Hospital nurses were amazed as they observed the family spend hours together in conversation, reading aloud from the Bible, listening to CD’s and listening to gospel and other faith fulfilling music.  After eight months PET results reported no lymphoma, but that was short lived.  It soon reappeared.
Near the end of the book Jeanne writes, “We realize that because Stacie was single and we had our own family singing ministry, we had more time with her in 36 years than a lot of parents have in a lifetime.”
Through positive faith Stacie and her parents acquired their strength from God.  He was their staying power.  They “did not fear.” 
After I finished this captivating life story, tossed with laughter, sadness, and lighter moments, I clearly see Jeanne’s story of Stacie’s life as an unrestrained beacon of faith that will touch all who read it.
Reviewed by Sylvia Payne - http://www.storytraditions.com

Monday, November 18, 2013

In Our Backyard

From my dining room window on a recent Saturday morning, I watched titmice, chickadees and cardinals flitting back and forth between our two bird feeders in the backyard. Suddenly a titmouse flew toward the window, landing on a lower limb of our Japanese maple tree just a few yards away. He was holding a seed in his beak. He glanced swiftly this way and that, searching for the perfect spot to break open his treasure. 

Before he could complete his task, my attention was drawn to a second titmouse that landed in the very top of the tree. He too, was carrying a seed. “Oh what a perfect photo,” I thought. But I didn’t dare move. We were exactly eye level with only a window and six feet of distance separating us. I guess he wasn’t comfortable with me watching, though I stood still. He swiftly made a dive and was swallowed up by the tree leaves and branches.

Photo: Titmouse holding sunflower seed.  Taken a couple years ago.

I was about to turn away when a movement caught my eye. Sitting where the second titmouse had been, sat a striking handsome bird. My brain was working fast; too fast to recall specific thoughts. It was searching through my memory bank. “What bird is this?” I didn’t recognize it.

My mind quickly reviewed similar birds I’d found in my North Carolina bird book. This handsome fella had a trim black beak. Just above the beak and across the top of his head was a brownish to dark gray color. A similar color covered his back and the top side of his wings. Beneath the throat and down the breast was a bright white that blended into a gorgeous soft pastel yellow. Maybe it’s just the way the light hit him. What I saw through the window was beautiful to my eyes. From a distance I wouldn’t have noticed. Perhaps the reflections of light was ideal on such a gray, overcast day.

Suddenly I had it. “Yes! That’s it.” I grabbed my book and quickly flipped through the richly colored photos. The bird had vanished from the tree now, but there it was in the book. There on the page sat an eastern phoebe. Very similar to the one I had just seen. 

Next, I ran a quick google search and there it was again; a lovely eastern phoebe was identified in many photographs, several taken by National Geographic photographers. According to one resource, this bird displays a soft yellow breast during the fall of the year.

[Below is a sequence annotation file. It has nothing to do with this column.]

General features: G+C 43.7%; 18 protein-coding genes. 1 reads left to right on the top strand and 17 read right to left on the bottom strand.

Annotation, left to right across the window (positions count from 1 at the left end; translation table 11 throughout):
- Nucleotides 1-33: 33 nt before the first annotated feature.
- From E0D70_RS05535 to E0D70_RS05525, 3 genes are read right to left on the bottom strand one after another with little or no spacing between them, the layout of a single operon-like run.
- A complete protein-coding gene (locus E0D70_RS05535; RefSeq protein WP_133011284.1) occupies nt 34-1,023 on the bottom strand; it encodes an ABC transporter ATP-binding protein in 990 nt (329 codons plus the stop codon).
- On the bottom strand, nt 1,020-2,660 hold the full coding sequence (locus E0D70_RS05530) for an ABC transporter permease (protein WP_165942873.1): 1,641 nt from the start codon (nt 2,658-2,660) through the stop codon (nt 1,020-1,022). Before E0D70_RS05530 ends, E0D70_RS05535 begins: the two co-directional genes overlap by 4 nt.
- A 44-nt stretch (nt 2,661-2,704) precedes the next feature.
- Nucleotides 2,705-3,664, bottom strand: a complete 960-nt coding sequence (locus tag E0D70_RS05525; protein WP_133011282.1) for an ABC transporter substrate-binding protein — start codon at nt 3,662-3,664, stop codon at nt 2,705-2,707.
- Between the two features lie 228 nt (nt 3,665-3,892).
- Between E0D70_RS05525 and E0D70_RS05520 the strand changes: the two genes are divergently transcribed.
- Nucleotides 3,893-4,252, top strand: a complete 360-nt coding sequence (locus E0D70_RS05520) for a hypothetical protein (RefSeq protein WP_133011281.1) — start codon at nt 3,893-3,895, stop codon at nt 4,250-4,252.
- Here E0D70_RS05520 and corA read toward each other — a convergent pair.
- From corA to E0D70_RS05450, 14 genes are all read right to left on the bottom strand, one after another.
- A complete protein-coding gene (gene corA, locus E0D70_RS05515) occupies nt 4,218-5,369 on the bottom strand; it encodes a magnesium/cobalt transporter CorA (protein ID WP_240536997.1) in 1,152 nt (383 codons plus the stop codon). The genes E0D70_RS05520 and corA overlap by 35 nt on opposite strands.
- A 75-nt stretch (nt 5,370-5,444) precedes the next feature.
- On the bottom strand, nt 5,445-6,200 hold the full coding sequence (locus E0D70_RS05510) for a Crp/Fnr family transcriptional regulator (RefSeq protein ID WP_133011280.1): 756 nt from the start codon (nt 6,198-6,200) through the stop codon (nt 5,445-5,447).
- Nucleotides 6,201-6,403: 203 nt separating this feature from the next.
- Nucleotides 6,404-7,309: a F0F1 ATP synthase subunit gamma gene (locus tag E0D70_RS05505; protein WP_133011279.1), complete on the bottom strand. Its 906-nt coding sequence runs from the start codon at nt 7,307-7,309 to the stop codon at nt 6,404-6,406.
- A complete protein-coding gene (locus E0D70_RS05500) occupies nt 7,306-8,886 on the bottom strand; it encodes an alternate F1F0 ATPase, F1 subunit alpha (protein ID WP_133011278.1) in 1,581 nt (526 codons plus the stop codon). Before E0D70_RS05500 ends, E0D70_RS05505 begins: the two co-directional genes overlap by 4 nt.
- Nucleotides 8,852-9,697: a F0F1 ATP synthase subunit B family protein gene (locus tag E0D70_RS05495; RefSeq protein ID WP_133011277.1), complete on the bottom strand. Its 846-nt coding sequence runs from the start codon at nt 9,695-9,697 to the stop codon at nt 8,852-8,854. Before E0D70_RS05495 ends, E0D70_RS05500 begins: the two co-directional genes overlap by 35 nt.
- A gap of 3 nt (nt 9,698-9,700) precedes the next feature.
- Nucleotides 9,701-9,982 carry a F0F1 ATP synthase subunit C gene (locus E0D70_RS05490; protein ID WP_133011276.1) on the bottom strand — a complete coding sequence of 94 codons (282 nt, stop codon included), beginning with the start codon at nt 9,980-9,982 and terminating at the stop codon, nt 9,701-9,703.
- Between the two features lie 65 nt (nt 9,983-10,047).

Cold weather is just around the corner. This is one of many reasons I love our Japanese maple tree just beyond my dining room window. I can enjoy nature from the warmth of home if I pay close attention.

Thursday, November 14, 2013

Brevard Festival 2013

My husband and I spent a recent weekend in the North Carolina Mountains, at Brevard. We were there for the Brevard Storytelling Festival and were a part of the volunteer team.  Angela Lloyd and Bobby Norfolk were the featured tellers. Our three regional tellers were Alan Hoal, Dorothy Kirk and Donna Marie Todd who represented the NC Storytelling Guild. NC storyteller Gwenda LedBetter served as MC. What a grand festival!
Angela, left      Bobby, above                                                                                                                                             
The Transylvania County Library hosted the festival and served as co-sponsor. For the seventh year, the NC Storytelling Guild teamed up to co-sponsor with them. It’s a joy for our organization to work with their Friends of the Library and library staff.

There was an eclectic mixture of stories from the five storytellers. I traveled back into history with comic, Bobby Norfolk and visited mystical places as Angela Lloyd wove her whimsical stories. Donna Marie Todd held me in stitches as I learned ‘how not’ to prepare food in a concession stand during a high school football game. I identified with Dorothy Kirk as she told how she discovered her true voice. Closing out the final session, Alan Hoal carried me back to my teen movie-going days with his hilarious and sometimes frightening experience at a triple feature horror movie.     
Donna  Marie, above                                                                           Dorothy, above                    
We are like family and rarely see one another, other than at storytelling gatherings. As is the usual custom, Guild members and storytellers spent the weekend at a local hotel. This was an opportunity to have a “reunion of sorts,” to visit, have fun, strengthen our friendships, and to catch up and learn from one another. 

After many goodbye’s Sunday morning, my husband and I spent time with two good friends. We had lunch near the hotel, followed by a leisurely walk around town on a beautiful sunny day. Colorful leaves twirled past as we wandered from shop to shop. By late afternoon a cool wind set our teeth to chattering which sent us in search of hot coffee and dessert. This tasty treat turned out to be our dinner, filled with laughter and fellowship. I’d do it again in a heartbeat!